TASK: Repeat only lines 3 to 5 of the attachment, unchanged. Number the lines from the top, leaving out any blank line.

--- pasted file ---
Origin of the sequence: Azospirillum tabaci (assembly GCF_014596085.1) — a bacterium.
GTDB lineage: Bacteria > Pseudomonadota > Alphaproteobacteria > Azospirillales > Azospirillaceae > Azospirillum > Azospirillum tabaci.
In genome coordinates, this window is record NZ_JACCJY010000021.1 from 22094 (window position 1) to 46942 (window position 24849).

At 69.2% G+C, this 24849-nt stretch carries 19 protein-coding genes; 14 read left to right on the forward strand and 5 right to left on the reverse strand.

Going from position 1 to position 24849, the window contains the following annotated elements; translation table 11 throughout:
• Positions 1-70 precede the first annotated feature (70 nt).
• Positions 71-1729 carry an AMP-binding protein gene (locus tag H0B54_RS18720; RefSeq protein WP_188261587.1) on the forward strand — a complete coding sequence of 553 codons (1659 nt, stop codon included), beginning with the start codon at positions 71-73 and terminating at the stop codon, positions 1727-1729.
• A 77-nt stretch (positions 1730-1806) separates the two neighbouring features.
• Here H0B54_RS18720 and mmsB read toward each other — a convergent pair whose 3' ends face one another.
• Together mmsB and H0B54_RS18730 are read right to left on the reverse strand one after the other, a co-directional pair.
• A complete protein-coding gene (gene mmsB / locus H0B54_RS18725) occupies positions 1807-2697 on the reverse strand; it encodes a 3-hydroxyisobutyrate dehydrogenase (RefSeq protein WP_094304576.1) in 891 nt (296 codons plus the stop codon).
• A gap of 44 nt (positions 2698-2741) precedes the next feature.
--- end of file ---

In genome coordinates, this window is record NZ_JACCJY010000021.1 from 22094 (window position 1) to 46942 (window position 24849).

At 69.2% G+C, this 24849-nt stretch carries 19 protein-coding genes; 14 read left to right on the forward strand and 5 right to left on the reverse strand.

Going from position 1 to position 24849, the window contains the following annotated elements; translation table 11 throughout: